How we understand and define qualitative data is changing, with implications not only for the techniques of data analysis, but also how data are collected. New devices, technologies and online spaces open up new ways for researchers to approach and collect images, moving images, text and talk. The SAGE Handbook of Qualitative Data Collection systematically explores the approaches, techniques, debates and new frontiers for creating, collecting and producing qualitative data. Bringing together contributions from internationally leading scholars in the field, the handbook offers a state-of-the-art look at key themes across six thematic parts: Part I Charting the Routes Part II Concepts, Contexts, Basics Part III Types of Data and How to Collect Them Part IV Digital and Internet Data Part V Triangulation and Mixed Methods Part VI Collecting Data in Specific Populations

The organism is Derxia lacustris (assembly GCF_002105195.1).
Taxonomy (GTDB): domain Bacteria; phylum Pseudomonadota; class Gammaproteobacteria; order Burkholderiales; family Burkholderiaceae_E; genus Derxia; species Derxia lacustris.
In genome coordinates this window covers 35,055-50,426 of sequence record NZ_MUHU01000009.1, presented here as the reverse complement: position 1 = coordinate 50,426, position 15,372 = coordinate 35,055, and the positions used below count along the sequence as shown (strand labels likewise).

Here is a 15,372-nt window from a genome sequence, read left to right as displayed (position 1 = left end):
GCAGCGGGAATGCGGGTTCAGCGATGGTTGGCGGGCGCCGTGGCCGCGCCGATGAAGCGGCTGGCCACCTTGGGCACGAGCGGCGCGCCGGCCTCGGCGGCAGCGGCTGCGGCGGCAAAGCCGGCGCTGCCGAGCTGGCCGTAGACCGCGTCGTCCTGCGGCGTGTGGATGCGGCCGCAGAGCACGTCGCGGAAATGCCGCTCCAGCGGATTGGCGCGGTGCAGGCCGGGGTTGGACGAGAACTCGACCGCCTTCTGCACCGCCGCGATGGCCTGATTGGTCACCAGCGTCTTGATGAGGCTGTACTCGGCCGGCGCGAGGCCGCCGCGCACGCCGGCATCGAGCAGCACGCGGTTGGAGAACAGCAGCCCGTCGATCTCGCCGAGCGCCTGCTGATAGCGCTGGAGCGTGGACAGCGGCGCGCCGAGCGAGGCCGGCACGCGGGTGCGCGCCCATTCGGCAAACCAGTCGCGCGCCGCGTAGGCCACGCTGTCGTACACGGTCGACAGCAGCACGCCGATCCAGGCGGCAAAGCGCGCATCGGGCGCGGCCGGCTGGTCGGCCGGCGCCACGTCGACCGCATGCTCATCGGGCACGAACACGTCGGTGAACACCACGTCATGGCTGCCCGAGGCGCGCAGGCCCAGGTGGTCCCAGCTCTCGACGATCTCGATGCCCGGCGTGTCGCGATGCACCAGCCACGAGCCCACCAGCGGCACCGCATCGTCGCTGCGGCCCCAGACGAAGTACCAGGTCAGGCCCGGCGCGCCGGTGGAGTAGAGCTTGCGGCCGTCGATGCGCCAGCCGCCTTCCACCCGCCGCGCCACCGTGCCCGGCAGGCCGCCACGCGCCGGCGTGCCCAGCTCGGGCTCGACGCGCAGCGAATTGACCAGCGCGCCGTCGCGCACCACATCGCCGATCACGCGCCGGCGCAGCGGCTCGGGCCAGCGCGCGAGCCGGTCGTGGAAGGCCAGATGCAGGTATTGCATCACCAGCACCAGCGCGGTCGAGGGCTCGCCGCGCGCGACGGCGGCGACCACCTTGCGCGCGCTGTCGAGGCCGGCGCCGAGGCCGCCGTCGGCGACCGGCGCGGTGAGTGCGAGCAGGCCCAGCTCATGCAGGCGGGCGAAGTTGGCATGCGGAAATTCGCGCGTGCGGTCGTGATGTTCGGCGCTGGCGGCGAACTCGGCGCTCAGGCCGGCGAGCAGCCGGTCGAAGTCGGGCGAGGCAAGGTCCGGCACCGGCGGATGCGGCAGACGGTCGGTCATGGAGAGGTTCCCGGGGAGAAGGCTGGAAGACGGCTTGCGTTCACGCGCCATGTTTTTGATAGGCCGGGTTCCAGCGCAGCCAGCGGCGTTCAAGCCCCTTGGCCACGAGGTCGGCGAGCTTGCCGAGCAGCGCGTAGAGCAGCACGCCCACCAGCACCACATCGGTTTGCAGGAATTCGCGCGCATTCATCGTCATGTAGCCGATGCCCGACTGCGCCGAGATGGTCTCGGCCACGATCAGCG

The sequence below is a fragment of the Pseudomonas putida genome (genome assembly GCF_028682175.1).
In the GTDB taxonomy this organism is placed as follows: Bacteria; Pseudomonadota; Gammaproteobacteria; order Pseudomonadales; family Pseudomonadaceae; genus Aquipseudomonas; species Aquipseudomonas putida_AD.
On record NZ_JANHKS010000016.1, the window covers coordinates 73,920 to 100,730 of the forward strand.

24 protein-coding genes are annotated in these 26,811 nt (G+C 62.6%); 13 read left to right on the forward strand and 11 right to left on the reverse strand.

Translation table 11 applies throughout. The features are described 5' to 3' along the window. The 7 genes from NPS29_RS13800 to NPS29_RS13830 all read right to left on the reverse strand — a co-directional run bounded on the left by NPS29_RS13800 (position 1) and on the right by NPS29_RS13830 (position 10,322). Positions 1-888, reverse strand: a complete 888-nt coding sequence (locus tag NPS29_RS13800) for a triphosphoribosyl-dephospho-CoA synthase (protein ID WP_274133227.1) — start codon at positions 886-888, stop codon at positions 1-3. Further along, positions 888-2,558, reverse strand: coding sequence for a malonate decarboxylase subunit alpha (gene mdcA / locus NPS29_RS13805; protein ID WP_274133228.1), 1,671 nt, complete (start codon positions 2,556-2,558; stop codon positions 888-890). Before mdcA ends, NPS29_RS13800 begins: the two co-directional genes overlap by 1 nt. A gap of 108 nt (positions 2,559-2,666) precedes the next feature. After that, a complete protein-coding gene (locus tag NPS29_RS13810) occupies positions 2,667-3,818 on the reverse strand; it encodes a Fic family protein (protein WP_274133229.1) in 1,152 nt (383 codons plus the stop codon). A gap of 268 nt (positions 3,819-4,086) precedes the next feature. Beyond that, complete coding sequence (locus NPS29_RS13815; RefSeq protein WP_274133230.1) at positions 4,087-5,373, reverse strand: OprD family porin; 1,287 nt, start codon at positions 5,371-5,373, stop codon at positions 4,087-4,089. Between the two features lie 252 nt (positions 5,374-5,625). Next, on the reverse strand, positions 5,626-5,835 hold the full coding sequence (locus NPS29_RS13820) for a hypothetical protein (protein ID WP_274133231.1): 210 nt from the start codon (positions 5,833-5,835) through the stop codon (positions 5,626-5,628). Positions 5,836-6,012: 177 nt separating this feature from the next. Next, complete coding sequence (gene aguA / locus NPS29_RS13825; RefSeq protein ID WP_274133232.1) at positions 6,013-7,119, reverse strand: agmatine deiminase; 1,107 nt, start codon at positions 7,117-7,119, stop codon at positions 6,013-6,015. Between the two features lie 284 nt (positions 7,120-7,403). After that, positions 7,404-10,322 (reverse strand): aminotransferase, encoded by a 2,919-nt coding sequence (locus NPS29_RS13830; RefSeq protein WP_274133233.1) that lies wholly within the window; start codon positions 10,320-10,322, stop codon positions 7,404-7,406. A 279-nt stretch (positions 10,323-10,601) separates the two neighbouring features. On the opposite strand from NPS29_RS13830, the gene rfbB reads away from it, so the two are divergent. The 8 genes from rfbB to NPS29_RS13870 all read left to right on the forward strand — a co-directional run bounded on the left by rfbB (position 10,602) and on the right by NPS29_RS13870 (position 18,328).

Chapter 33: Troubling the Concept of Data in Qualitative Digital Research
Troubling the Concept of Data in Qualitative Digital Research
In late 2016, the unanticipated results of the US presidential election sent a shock wave through the world, including the digital data science community. All the election polls predicted that Hillary Clinton would win. All of them turned out to be wrong. Even the republican candidate did not expect to win, based on the data analytics. It seemed a failure of data.1
This chapter focuses on the concept of data to clarify how it operates on our research sensibilities. By deconstructing the concept, we can better situate it, consider whether or not we should use the term at all, or be more clear in our definitions ...